Plattsburgh’s mayor gave an update on the city’s preparedness for the coronavirus on Thursday. The city council later heard reports from police and fire chiefs on pandemic readiness.
Mayor Colin Read, a Democrat, has expected the spread of the coronavirus to reach Clinton County and is not surprised that county Health Department reported 11 positive cases as of Thursday. He says his assessment of the federal economic stimulus package parallels Governor Cuomo’s: that New York will not fare well. He expects a significant economic hit to the city. “We're self-insured. Our healthcare costs are expected to go up significantly and some other costs like overtime for our first responders. And meantime, our revenue from things like sales tax are expected to plummet significantly. The aid funding from Albany who knows that may be going down as well. People are having a hard time paying their Municipal Lighting bills and as you may have heard there's an executive order passed that will help individuals defer those costs from the governor. Property taxes may be an issue. People aren't paying their mortgages. So this also impinges on the private sector and the public sector here as well.”
Later, the common council’s Public Safety Committee received updated reports from police and fire departments on pandemic readiness. Plattsburgh Police Chief Levi Ritter told councilors they and other agencies did an inventory check of what they had and what might be needed early in the crisis. “At this point, we do have PPE as per the CDC guidelines for law enforcement. We have N95 masks and we have eye protection that officers can take out on patrol. But you can never have enough in a situation like that. I'm sure that the fire chief would agree. But our needs are very different from the fire department. So from a law enforcement standpoint we don't burn through as many masks as they might. So we do have enough to carry us to a certain point and we're fortunate to be in that position through a lot of friendships with other agencies getting lines on, on supply chains and through the Clinton County EOC. They've been very helpful.”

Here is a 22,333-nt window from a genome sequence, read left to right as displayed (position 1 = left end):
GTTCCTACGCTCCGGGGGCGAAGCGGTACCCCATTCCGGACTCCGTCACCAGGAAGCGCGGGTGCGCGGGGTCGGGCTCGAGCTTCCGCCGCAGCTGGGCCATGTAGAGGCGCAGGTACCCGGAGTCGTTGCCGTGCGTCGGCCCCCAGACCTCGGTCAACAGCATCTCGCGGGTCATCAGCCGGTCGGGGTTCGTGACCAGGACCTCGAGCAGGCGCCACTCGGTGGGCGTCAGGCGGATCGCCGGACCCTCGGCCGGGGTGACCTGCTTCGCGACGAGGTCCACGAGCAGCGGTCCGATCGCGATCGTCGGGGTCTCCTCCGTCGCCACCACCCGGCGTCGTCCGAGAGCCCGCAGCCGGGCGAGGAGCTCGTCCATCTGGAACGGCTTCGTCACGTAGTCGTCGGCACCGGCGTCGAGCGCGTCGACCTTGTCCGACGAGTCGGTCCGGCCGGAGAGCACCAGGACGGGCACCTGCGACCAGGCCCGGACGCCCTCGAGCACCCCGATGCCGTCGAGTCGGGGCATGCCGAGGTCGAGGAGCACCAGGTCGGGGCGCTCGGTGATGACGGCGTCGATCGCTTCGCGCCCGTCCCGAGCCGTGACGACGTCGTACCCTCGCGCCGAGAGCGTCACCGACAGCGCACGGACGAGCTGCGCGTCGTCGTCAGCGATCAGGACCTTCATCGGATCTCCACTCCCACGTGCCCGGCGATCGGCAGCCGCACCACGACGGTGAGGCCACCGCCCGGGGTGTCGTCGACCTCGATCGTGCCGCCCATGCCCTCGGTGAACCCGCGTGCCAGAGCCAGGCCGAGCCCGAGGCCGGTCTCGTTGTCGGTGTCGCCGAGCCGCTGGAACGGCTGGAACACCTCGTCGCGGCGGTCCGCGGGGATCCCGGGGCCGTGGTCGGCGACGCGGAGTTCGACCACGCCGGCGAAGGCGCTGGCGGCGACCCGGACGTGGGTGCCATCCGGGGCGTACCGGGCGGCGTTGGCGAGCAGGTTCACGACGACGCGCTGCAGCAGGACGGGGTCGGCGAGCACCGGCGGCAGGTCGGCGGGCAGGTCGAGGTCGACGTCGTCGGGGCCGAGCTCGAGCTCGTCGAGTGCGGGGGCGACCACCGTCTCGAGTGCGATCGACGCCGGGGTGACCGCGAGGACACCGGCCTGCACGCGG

Fire Chief Scott Lawliss said his department also did a needs assessment about three weeks ago when the pandemic began to pick up speed. “We started stockpiling some of our needs what we thought make sure that if they did become short we would have them. Reached out and got our N95’s. And got what we needed for any cleaning and sanitizing products that we would use along with personal protective equipment higher than what law enforcement uses.”
Chief Ritter told councilors cleaning and sanitizing supplies must be replenished more regularly than masks or PPE’s. “That's something we've identified too is what we currently have in terms of cleaning supplies that will allow us to maintain a clean station. But also implementing a procedure where all the shared use items such as keyboards, telephone receivers, doorknobs, police vehicles, those kind of things are cleaned on a shift basis at the start of the shift and as necessary depending on the call that an officer might go out on. But at least every shift.”
Mayor Read emphasized the importance of social distancing. “Every reduced contact each one of us has in a given day, there's just one fewer avenue for potential infection and really giving the hospitals and the health care providers a fighting chance to stay ahead of this.”
Chief Ritter says police officers are following CDC protocols for traffic stops. He reported no current staffing needs but is calculating potential future worst case scenarios should officers become ill.